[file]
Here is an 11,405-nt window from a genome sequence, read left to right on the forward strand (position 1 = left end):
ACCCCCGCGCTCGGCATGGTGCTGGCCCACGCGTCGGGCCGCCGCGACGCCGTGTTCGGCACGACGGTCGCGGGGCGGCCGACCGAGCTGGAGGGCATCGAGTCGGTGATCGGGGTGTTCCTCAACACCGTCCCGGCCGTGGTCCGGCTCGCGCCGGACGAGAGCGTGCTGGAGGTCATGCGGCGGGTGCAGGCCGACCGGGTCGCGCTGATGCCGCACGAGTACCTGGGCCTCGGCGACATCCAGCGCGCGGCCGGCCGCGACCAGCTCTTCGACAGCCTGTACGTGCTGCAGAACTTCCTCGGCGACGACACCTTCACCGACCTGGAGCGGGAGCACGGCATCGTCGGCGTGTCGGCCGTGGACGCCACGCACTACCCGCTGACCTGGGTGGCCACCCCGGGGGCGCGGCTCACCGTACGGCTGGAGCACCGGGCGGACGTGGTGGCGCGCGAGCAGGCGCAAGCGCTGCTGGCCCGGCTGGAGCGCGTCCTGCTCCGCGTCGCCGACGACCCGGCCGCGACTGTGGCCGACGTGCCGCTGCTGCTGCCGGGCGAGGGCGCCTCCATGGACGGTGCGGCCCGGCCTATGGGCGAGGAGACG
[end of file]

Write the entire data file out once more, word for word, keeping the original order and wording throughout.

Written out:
Here is an 11,405-nt window from a genome sequence, read left to right on the forward strand (position 1 = left end):
ACCCCCGCGCTCGGCATGGTGCTGGCCCACGCGTCGGGCCGCCGCGACGCCGTGTTCGGCACGACGGTCGCGGGGCGGCCGACCGAGCTGGAGGGCATCGAGTCGGTGATCGGGGTGTTCCTCAACACCGTCCCGGCCGTGGTCCGGCTCGCGCCGGACGAGAGCGTGCTGGAGGTCATGCGGCGGGTGCAGGCCGACCGGGTCGCGCTGATGCCGCACGAGTACCTGGGCCTCGGCGACATCCAGCGCGCGGCCGGCCGCGACCAGCTCTTCGACAGCCTGTACGTGCTGCAGAACTTCCTCGGCGACGACACCTTCACCGACCTGGAGCGGGAGCACGGCATCGTCGGCGTGTCGGCCGTGGACGCCACGCACTACCCGCTGACCTGGGTGGCCACCCCGGGGGCGCGGCTCACCGTACGGCTGGAGCACCGGGCGGACGTGGTGGCGCGCGAGCAGGCGCAAGCGCTGCTGGCCCGGCTGGAGCGCGTCCTGCTCCGCGTCGCCGACGACCCGGCCGCGACTGTGGCCGACGTGCCGCTGCTGCTGCCGGGCGAGGGCGCCTCCATGGACGGTGCGGCCCGGCCTATGGGCGAGGAGACG